2 Samuel 6:1-5, 12b-19
“Is it Appropriate to Dance?”
A few weeks ago, I looked ahead at the lectionary readings that would be coming up for this Sunday as the congregation of First Church began to return to the sanctuary to worship together in person. When I saw today’s text from 2nd Samuel, I thought “How appropriate!” King David is taking the ark of the covenant – the holy box containing the tablets with the ten commandments from God – and he’s processing them into Jerusalem, the City of David, with singing, dancing, and exuberant joy.
Of course, there’s no temple yet in Jerusalem. That isn’t built until David’s son, Solomon, is king after him. But as David brings the ark into the city that will be the centre of his kingdom, the place where all the tribes of Israel will meet under his leadership, there is a sense that God himself will be installed here. This will be a special place where God will be present, and God will be worshipped, and all the people will gather here to worship, and praise, and learn to follow the one true God of all the world.
And this building, this sanctuary is a special place for us too. It’s a place where so many people have gathered over the last 96 years to worship, to praise, and to learn to follow God who has been made known to us in Jesus Christ our Lord. This has been a place where we have shared love and laughter, sorrow and grief, made promises and experienced blessing. Sitting in these pews, many of us have pondered the meaning and purpose of our lives, laid down our burdens, and been encouraged and empowered to live every day as disciples of Jesus.
We have certainly sung a lot of songs of praise in this sanctuary, perhaps not with quite as many percussion instruments as David had on that day when he brought the ark up into Jerusalem. Where he had songs and lyres and harps and tambourines and castanets and cymbals, we use pianos and organs and voices, and sometimes a guitar.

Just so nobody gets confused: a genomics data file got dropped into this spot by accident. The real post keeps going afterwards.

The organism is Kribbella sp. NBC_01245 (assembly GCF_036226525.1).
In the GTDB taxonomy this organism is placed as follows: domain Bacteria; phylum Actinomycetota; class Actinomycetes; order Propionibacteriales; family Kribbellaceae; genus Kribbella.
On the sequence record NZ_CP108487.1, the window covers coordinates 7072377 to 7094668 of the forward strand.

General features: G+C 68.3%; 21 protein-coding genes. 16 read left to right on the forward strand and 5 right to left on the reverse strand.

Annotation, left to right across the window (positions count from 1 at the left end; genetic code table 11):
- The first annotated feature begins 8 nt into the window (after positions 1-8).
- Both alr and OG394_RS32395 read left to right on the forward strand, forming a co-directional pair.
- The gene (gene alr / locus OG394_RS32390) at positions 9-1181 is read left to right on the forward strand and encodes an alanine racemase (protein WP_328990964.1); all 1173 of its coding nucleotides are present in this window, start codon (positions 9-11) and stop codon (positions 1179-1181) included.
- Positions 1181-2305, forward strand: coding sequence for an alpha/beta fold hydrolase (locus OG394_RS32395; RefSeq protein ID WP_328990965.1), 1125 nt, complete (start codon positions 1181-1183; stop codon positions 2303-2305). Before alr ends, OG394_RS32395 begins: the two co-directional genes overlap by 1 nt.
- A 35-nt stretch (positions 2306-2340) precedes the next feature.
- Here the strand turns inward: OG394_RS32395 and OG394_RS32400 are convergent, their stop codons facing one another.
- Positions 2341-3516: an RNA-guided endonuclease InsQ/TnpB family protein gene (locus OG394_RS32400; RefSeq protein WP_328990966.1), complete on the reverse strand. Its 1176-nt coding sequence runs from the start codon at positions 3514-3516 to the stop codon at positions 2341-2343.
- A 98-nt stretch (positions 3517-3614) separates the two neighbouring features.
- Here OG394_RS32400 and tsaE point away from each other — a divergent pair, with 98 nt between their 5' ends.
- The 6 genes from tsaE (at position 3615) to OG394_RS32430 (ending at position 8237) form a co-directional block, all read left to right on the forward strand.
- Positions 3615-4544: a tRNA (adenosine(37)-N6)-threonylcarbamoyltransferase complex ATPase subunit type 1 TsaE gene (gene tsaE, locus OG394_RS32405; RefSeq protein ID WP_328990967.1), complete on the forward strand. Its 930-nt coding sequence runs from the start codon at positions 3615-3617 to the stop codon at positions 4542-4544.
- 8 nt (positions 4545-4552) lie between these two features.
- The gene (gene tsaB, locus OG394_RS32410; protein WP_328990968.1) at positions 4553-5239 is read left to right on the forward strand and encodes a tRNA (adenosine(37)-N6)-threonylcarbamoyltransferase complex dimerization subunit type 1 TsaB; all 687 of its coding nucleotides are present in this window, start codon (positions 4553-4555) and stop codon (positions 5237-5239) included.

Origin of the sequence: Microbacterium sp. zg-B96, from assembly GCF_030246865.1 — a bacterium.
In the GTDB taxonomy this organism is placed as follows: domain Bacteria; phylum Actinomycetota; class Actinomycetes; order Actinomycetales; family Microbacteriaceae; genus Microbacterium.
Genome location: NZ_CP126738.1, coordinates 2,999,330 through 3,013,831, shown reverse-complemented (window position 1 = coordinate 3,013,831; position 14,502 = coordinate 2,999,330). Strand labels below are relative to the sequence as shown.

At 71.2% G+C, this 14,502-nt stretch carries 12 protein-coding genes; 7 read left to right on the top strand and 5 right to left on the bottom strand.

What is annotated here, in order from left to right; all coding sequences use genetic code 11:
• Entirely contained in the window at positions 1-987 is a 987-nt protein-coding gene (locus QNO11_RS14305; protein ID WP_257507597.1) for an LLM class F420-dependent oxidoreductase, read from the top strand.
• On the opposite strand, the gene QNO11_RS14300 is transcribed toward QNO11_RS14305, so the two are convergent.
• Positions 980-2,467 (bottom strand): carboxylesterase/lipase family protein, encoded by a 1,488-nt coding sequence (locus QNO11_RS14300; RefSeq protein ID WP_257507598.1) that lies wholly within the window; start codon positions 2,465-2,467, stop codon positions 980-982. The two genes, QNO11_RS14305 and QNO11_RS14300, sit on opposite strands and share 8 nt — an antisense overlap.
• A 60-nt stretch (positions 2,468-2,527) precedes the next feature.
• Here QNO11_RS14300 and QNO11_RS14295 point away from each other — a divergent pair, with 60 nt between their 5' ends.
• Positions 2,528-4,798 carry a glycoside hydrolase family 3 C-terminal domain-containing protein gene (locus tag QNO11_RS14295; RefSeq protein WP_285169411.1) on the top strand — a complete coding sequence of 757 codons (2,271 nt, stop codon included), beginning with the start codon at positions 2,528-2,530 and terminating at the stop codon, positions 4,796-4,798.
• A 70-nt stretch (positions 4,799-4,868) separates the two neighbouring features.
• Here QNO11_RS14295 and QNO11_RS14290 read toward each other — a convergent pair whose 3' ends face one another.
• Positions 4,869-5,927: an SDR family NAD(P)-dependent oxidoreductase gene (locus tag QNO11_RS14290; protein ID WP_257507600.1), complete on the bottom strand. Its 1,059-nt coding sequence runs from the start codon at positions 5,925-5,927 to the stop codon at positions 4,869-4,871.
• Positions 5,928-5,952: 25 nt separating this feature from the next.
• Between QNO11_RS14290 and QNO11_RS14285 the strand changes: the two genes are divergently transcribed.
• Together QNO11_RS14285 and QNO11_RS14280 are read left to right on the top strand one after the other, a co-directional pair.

And I suppose it’s been pretty rare to see the Presbyterians at First Church actually dancing. Maybe a little gentle swaying to the rhythm of a lively song, clapping carefully on the beat when singing “The Lord of the Dance”, or just subtly tapping a toe inside a shoe. We’ve been called the “frozen chosen” by some, and certainly in generations past worship was a very formal event requiring proper attire and dignified singing, sitting, listening, and praying quietly.
In some communities where liturgical dance has been introduced as an offering of praise much like a “Ministry of Music” or anthem, some Presbyterians have struggled to accept it asking, “Is it even appropriate to dance in church?”
Which takes us back to our biblical text for today. Second Samuel chapter six provides us with a picture of the majestic elements of worship, all of which add to our imaginations and sensations. There are instruments to celebrate God’s presence among this people, often used in Israel’s worship. And there is dancing – this physical expression of great joy and gladness, with human bodies giving expression to the indescribable delight of being in the presence of God.